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Changing Residency Before You Move to Mexico to Avoid Taxes
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Should I Change Residency Before I Move to Avoid Taxes:
When you are moving to Mexico—or any other country for that matter—you can often file for a Foreign Earned Income Exclusion (FEIE). This can allow you to exclude from your income for a certain amount that is adjusted each year for inflation: 92,900 for 2011, 95,100 for 2012, 97,600 for 2013, 99,200 for 2014, 100,800 for 2015. . . etc. In some cases, you can exclude foreign housing, logding, and meals. This can save you vast amounts of money that you would normally owe in the United States.
Therefore, it can be a huge lifesaver to change your state residency before you move.
States That Do Not Let You File For A FEIE:
There are several states that do not accept Foreign Earned Income Exclusion applications, and they will thus continue to expect you to file a tax return while living abroad. The letter of the law in many of these states articulates that it is one’s intent on returning that is the key factor on whether or not you get charged income taxes. Therefore, cutting all ties is necessary to not filing an annual tax return in that state. These states are:
- New Mexico
- North Carolina
- New York
*Click here for more information.
States You Can Move to and Pay No Income Taxes At All:
On the opposite end, there are states that charge you no income taxes at all. These states get their revenue from property taxes and sales taxes. This makes these particular states ideal havens for expats. If you leave your American ties to these tax haven states, then you don’t have to file a tax return:
- South Dakota
*One particular reason to choose South Dakota, if you are planning on bringing a car to Mexico, is that you can register your car in South Dakota through a loophole in one county. Click here to learn more.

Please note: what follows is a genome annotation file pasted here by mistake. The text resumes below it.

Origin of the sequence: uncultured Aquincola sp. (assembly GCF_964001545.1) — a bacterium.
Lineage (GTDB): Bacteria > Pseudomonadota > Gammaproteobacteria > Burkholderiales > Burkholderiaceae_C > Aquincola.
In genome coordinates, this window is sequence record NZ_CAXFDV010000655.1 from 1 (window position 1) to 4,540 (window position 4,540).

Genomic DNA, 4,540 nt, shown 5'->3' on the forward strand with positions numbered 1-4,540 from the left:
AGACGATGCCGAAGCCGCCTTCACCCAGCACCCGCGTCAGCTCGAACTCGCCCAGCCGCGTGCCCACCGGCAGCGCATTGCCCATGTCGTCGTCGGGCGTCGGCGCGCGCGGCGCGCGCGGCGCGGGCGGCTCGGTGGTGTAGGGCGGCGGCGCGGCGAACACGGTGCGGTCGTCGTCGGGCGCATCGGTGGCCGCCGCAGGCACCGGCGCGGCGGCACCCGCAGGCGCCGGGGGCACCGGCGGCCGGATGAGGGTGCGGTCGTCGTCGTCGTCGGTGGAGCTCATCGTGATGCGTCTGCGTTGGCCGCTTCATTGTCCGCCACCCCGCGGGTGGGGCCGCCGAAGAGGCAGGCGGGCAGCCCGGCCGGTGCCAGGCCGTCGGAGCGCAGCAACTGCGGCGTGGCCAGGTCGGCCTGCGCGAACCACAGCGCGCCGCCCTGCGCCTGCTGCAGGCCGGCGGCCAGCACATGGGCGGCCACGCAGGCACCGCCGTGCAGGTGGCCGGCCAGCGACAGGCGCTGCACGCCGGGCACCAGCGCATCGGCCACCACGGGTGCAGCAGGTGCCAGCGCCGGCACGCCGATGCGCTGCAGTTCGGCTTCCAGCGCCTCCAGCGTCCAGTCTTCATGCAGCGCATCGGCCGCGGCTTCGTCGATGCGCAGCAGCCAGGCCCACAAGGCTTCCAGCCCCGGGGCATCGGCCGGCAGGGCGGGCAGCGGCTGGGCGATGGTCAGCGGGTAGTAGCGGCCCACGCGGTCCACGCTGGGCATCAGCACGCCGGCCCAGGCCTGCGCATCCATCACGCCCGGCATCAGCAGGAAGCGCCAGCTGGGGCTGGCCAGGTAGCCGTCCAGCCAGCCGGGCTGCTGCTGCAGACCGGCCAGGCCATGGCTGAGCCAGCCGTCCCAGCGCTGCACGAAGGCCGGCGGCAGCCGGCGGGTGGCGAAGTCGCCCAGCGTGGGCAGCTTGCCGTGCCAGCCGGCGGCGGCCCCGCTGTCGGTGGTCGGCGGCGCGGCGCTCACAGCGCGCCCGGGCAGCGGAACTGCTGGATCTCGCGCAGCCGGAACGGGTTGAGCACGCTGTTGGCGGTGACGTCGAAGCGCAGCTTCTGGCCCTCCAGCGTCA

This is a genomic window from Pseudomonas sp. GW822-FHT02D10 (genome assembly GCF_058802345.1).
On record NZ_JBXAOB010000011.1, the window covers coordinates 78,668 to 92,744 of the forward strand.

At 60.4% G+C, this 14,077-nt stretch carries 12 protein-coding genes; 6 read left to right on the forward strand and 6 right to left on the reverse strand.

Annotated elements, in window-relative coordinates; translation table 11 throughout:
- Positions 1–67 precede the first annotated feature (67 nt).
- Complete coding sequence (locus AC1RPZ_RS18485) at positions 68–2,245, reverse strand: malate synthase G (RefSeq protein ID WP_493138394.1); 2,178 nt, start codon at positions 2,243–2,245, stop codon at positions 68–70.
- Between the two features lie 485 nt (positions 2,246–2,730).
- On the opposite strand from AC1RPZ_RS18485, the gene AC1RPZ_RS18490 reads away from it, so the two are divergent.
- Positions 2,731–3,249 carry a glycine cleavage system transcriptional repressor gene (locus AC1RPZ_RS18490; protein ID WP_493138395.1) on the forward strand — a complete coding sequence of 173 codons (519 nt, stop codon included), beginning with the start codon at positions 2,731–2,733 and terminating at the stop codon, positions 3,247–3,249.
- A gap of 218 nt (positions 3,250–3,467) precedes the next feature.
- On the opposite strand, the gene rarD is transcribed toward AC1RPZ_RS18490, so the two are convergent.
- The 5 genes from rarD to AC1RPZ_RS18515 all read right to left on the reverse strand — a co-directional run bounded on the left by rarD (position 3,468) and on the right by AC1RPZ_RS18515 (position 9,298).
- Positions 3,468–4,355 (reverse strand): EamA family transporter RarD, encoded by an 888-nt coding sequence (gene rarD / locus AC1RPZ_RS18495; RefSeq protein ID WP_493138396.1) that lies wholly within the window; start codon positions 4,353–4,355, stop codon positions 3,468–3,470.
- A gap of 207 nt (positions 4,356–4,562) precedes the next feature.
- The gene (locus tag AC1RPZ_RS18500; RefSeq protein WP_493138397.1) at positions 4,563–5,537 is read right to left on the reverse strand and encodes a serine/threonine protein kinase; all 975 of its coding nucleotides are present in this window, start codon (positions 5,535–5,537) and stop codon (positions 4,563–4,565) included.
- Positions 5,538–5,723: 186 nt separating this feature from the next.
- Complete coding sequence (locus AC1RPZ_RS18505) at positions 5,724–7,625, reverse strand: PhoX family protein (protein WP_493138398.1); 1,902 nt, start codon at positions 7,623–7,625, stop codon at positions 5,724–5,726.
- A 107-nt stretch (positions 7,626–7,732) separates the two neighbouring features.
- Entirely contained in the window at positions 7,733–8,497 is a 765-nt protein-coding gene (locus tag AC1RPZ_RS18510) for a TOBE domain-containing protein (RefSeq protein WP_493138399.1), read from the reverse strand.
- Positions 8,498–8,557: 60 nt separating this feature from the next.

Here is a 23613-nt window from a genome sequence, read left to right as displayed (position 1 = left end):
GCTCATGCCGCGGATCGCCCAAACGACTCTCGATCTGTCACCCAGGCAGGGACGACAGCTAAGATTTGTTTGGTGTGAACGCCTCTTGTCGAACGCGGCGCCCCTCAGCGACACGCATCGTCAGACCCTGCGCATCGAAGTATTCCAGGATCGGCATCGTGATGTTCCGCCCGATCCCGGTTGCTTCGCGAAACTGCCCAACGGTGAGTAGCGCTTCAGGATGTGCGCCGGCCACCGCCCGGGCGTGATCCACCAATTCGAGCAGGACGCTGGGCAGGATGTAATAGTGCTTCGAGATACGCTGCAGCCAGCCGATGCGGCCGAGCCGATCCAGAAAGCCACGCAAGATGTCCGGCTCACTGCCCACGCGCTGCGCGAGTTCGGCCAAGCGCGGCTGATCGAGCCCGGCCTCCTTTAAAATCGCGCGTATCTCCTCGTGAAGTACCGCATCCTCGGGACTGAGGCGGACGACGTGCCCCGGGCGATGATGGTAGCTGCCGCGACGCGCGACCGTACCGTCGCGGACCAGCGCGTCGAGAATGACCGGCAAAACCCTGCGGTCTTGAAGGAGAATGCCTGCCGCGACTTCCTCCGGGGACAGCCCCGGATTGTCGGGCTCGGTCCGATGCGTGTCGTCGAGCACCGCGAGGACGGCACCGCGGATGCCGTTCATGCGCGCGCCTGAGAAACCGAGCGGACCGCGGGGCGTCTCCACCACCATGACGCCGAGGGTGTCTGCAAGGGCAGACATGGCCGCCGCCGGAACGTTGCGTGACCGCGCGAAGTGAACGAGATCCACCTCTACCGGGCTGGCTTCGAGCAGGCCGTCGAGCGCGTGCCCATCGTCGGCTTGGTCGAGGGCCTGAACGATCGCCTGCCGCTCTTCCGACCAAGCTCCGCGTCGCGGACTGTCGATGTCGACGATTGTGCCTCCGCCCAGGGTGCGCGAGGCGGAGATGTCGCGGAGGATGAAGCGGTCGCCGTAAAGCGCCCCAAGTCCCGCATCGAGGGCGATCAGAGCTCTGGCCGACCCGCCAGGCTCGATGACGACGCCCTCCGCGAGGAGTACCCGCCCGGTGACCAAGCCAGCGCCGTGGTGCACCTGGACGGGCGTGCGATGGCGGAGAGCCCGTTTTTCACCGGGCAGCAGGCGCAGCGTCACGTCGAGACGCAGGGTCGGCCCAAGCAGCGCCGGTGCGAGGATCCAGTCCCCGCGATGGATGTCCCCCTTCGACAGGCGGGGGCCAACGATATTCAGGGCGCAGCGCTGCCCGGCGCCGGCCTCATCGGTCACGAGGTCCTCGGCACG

*To learn more about importing a car to Mexico permanently, click here.
States That Make It Difficult to Move for Tax Purposes:
Some so-called “Sticky States” make it difficult to end your formal residency—and nearly impossible if you are living abroad. You have to be in the United States to manage much of the bureaucracy, therefore it’s best to get it done before you move to Mexico.
These are some of the Sticky States (though not all, and many other states have some degree of “stickiness”):
If you don’t cut all the ties with these particular states, then they will continue to tax you even if you have not lived in that state for the entire year. In order to cut ties with sticky states, you have to change or remove the following documents related to these states:
- State Driver’s License/ID Card
- Mailing Address in the State (whether P.O.Box or family member’s home)
- Investment or bank accounts registered in that state
- Property Ownership
- Spouse, Children, or other dependents living in that state
- Absentee Ballots and Voter Registration
*For more information on how to cut ties with Sticky States, click here.
*In California, if you work abroad on a job contract for more than a year and a half, then you can qualify under the Safe Harbor rule which forgoes your need to pay taxes to California. For more information, click here.
*For more information on filing California taxes as an expat, click here.
Also if you have your money in a foreign offshore bank account—especially if that number exceeds 10,000 USD—then you may also need to file a Foreign Bank Account Report (FBAR) and Foreign Account Tax Compliance Act (FACTA) Form 8938. It depends on the requirements of your state whether or not you have to file one, both, or neither of these.
*For more information on FBAR and FACTA, click here.
We want to thank you for making it to the end of our article.
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